Ian Millhiser, justice editor at ThinkProgress, is upset that The Weekly Standard—a right-of-center magazine whose editors have been granted the power to formally factcheck articles for Facebook—recently labelled one of his articles "false."
But the claim made by the article's headline—"Brett Kavanaugh said he would kill Roe v. Wade last week and almost no one noticed"—is at the very least quite misleading.
ThinkProgress is a left-of-center news site published by the Center for American Progress. Its writers have previously expressed concerns that Facebook would award an explicitly conservative media outlet factchecker status, a privilege enjoyed by just four other organizations: the Associated Press, Factcheck.org, Politifact, and Snopes.com. Articles tagged as false will lose "80 percent of future traffic," according to Facebook CEO Mark Zuckerberg, and thus the stakes are indeed quite high for media organizations.
"At its peak, Facebook provided as much as 40 percent of ThinkProgress' traffic," writes Millhiser. "Facebook recently changed its algorithm in ways that reduced the amount of traffic it sent to most news outlets, but it still accounts for between 10 to 15 percent of our readers. The difference between keeping those readers and losing them could decide whether we can hire more reporters who will continue to report on subjects that the Weekly Standard may have ideological disagreements about."
As a legal matter, Facebook is treading on very dangerous ground by providing no oversight of its own "fact checking" operation.
In its landmark decision in New York Times v. Sullivan, the Supreme Court held that an outlet can be liable for defamation if it publishes false information "with knowledge that it was false or with reckless disregard of whether it was false or not."
By deferring to The Weekly Standard's "expertise and process," Facebook acted with reckless disregard of whether The Weekly Standard's article was false or not.
Millhiser appears to believe that (1) The Weekly Standard erred in labelling the article false, (2) Facebook erred in giving The Weekly Standard this power in the first place, and (3) by refusing to correct these errors, Facebook may have exposed itself to liability for defamation.
Claim #2 is a judgement call, and I can't say whether it's correct. Maybe giving ideological groups factchecking powers was not a good move for Facebook. I won't tackle that topic here.
But claims 1 and 3 collapse if The Weekly Standard's fact-checkers made the right call regarding the "false" article. (Actually, 3 strikes me as dubious, regardless. Defamation is a high bar to clear.) Let's take a look.
Again, the headline is "Brett Kavanaugh said he would kill Roe v. Wade last week and almost no one noticed." But Millhiser's article makes a more nuanced argument. As he summarizes it in the follow-up post:
Kavanaugh cited in his confirmation hearing the "Glucksberg test"—which refers to Washington v. Glucksberg, a 1997 Supreme Court decision establishing that the Constitution does not protect a right to physician-assisted suicide. Under Glucksberg, courts should determine which rights are protected by the Constitution by asking which rights are "deeply rooted in this Nation's history and tradition."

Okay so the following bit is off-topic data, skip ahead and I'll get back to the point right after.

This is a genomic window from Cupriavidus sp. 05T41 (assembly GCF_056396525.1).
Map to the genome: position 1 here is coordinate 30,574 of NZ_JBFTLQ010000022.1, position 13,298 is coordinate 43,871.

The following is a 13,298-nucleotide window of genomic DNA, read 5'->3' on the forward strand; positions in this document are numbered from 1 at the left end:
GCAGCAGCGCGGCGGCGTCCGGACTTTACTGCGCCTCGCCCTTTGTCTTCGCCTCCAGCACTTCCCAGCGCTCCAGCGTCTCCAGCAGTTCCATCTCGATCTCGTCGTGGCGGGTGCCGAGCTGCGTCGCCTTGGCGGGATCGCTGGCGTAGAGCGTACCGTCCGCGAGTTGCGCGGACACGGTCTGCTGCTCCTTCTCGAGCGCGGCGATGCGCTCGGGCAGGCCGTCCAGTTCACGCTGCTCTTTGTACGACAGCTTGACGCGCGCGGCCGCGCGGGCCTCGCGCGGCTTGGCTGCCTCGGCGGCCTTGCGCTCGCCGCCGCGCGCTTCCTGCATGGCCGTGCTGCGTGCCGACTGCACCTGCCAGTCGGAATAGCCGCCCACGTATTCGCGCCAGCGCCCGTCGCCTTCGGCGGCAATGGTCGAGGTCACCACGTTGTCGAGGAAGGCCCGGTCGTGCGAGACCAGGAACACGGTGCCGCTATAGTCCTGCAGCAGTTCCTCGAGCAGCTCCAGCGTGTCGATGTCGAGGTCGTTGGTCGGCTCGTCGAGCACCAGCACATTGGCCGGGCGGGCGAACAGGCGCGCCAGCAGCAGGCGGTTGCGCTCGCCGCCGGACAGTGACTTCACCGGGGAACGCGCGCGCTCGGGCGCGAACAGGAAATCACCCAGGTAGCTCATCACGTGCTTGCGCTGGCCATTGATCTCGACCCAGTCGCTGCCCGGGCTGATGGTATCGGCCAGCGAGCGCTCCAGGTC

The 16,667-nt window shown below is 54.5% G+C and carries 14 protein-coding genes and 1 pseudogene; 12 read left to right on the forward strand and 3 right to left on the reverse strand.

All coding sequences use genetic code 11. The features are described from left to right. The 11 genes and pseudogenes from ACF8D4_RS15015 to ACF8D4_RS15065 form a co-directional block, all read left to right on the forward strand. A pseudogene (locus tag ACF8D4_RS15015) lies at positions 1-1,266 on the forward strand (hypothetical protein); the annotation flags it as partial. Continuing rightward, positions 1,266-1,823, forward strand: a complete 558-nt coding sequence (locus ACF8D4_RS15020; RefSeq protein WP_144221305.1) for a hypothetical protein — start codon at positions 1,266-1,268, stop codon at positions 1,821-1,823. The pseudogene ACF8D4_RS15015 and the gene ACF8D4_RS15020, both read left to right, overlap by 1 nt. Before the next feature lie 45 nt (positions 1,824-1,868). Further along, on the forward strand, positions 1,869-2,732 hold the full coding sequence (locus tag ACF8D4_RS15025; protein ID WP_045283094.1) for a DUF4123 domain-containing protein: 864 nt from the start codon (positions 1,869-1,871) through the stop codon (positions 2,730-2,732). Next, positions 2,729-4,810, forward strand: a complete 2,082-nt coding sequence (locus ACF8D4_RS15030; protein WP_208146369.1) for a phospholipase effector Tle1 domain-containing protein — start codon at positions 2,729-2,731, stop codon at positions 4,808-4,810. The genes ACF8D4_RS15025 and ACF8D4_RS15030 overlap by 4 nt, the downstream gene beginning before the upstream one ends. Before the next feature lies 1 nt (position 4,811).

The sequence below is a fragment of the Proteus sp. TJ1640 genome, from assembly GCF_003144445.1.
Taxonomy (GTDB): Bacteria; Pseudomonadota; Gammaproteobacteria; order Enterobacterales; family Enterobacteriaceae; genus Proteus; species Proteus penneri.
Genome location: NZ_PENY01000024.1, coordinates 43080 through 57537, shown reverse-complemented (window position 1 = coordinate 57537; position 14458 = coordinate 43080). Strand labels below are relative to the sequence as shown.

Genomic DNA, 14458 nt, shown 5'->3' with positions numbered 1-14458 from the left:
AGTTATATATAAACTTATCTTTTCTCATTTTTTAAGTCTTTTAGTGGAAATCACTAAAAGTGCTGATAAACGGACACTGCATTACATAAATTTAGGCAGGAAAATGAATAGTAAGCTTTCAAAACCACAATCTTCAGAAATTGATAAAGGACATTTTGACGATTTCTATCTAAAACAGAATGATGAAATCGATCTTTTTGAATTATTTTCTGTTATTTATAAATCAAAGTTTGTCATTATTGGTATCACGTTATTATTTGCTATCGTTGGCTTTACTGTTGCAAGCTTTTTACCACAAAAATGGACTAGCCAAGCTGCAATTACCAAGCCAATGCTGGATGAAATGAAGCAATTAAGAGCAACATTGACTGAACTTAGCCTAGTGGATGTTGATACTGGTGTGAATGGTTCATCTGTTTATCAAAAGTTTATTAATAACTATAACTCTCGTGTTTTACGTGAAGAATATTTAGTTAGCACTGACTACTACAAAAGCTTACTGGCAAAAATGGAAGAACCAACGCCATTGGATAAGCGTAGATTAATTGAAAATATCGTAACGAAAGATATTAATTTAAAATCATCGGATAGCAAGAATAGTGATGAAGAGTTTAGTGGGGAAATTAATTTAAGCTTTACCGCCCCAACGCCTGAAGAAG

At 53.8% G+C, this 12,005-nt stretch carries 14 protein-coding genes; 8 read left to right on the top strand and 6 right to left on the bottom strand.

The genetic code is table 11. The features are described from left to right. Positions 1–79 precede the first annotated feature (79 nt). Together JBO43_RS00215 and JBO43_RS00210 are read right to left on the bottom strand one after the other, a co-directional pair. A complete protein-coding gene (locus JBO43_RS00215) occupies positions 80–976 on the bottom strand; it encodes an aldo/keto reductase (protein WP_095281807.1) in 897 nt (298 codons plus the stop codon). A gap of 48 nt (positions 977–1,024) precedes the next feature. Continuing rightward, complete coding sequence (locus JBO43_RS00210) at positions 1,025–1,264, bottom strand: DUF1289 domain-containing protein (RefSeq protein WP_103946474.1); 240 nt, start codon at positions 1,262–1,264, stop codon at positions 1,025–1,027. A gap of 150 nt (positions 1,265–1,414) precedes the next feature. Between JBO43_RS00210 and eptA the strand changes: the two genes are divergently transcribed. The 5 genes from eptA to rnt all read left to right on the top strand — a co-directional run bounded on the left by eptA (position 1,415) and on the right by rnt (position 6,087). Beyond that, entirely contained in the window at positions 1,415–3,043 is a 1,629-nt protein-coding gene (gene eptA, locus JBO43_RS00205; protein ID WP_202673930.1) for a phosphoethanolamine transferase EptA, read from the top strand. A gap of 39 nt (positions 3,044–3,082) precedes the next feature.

Kavanaugh also said in 2017 that "even a first-year law student could tell you that the Glucksberg's approach to unenumerated rights was not consistent with the approach of the abortion cases such as Roe vs. Wade in 1973, as well as the 1992 decision reaffirming Roe, known as Planned Parenthood vs. Casey."
Does this information imply that Kavanaugh would be inclined to overturn Roe v. Wade? A reasonable person might infer that this is so. The article concludes with this statement: "Judge Kavanaugh appears to be telegraphing his belief that Roe, Obergefell, and the Supreme Court's decision in Lawrence v. Texas, which provides that the government cannot prosecute consenting adults for having sex, were not correctly decided."
If the headline had said that Kavanaugh had "appeared to be telegraphing," or "hinted at," or even "heavily suggested" he would kill Roe v. Wade, that would be one thing. But "said" is a strong word. It makes it sound like Kavanaugh directly stated his intention to kill Roe v. Wade.
In his follow-up, Millhiser concludes that this all hinges on the definition of the verb "said." So he turns to the dictionary, which does indeed list "indicate, show, and communicate," as possible definitions for the word. But said is generally used as a synonym for indicate, show, and communicate when the subject of the sentence is a thing that can't use words. That look in your eyes can say a great deal, but not literally—a "look" doesn't use words. People, on the other hand, do use words, so when writers describe a person as having said something, it's implied that they did so with their mouths.
This may seem like nitpicking, but we're in the midst of an intense news cycle revolving around the question of whether Associate Justice Brett Kavanaugh would vote to overturn Roe v. Wade. A headline that straightforwardly claims he admitted he would do so is manipulating readers' expectations, and thus the claim should have been hedged in the headline—even just a little bit—as it was in the article. If the claim is The Weekly Standard was wrong to say this headline is false, then I rate this claim: Mostly false.